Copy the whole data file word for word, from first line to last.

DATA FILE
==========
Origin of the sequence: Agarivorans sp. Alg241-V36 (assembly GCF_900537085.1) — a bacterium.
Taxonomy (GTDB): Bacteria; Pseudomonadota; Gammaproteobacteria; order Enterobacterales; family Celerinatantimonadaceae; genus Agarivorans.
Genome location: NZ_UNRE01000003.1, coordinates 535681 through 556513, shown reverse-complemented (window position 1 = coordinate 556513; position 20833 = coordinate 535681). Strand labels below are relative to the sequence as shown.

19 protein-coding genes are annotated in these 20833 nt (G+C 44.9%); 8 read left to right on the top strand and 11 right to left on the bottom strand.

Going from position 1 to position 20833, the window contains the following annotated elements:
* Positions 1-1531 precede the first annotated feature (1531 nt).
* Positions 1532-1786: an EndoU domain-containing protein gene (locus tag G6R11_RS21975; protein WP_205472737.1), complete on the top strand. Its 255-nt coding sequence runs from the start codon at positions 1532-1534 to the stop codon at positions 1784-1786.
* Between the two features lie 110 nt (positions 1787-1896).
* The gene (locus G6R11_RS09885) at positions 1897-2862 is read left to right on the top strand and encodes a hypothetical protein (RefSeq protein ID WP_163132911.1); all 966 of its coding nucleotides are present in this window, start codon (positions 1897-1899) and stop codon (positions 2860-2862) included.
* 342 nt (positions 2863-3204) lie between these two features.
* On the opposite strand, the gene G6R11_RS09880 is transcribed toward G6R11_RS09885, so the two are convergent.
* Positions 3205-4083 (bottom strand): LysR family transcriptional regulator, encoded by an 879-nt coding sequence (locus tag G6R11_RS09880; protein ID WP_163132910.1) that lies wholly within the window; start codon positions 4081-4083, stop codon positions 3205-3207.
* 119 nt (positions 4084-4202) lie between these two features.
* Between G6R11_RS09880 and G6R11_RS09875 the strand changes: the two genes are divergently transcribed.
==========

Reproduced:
Origin of the sequence: Agarivorans sp. Alg241-V36 (assembly GCF_900537085.1) — a bacterium.
Taxonomy (GTDB): Bacteria; Pseudomonadota; Gammaproteobacteria; order Enterobacterales; family Celerinatantimonadaceae; genus Agarivorans.
Genome location: NZ_UNRE01000003.1, coordinates 535681 through 556513, shown reverse-complemented (window position 1 = coordinate 556513; position 20833 = coordinate 535681). Strand labels below are relative to the sequence as shown.

19 protein-coding genes are annotated in these 20833 nt (G+C 44.9%); 8 read left to right on the top strand and 11 right to left on the bottom strand.

Going from position 1 to position 20833, the window contains the following annotated elements:
* Positions 1-1531 precede the first annotated feature (1531 nt).
* Positions 1532-1786: an EndoU domain-containing protein gene (locus tag G6R11_RS21975; protein WP_205472737.1), complete on the top strand. Its 255-nt coding sequence runs from the start codon at positions 1532-1534 to the stop codon at positions 1784-1786.
* Between the two features lie 110 nt (positions 1787-1896).
* The gene (locus G6R11_RS09885) at positions 1897-2862 is read left to right on the top strand and encodes a hypothetical protein (RefSeq protein ID WP_163132911.1); all 966 of its coding nucleotides are present in this window, start codon (positions 1897-1899) and stop codon (positions 2860-2862) included.
* 342 nt (positions 2863-3204) lie between these two features.
* On the opposite strand, the gene G6R11_RS09880 is transcribed toward G6R11_RS09885, so the two are convergent.
* Positions 3205-4083 (bottom strand): LysR family transcriptional regulator, encoded by an 879-nt coding sequence (locus tag G6R11_RS09880; protein ID WP_163132910.1) that lies wholly within the window; start codon positions 4081-4083, stop codon positions 3205-3207.
* 119 nt (positions 4084-4202) lie between these two features.
* Between G6R11_RS09880 and G6R11_RS09875 the strand changes: the two genes are divergently transcribed.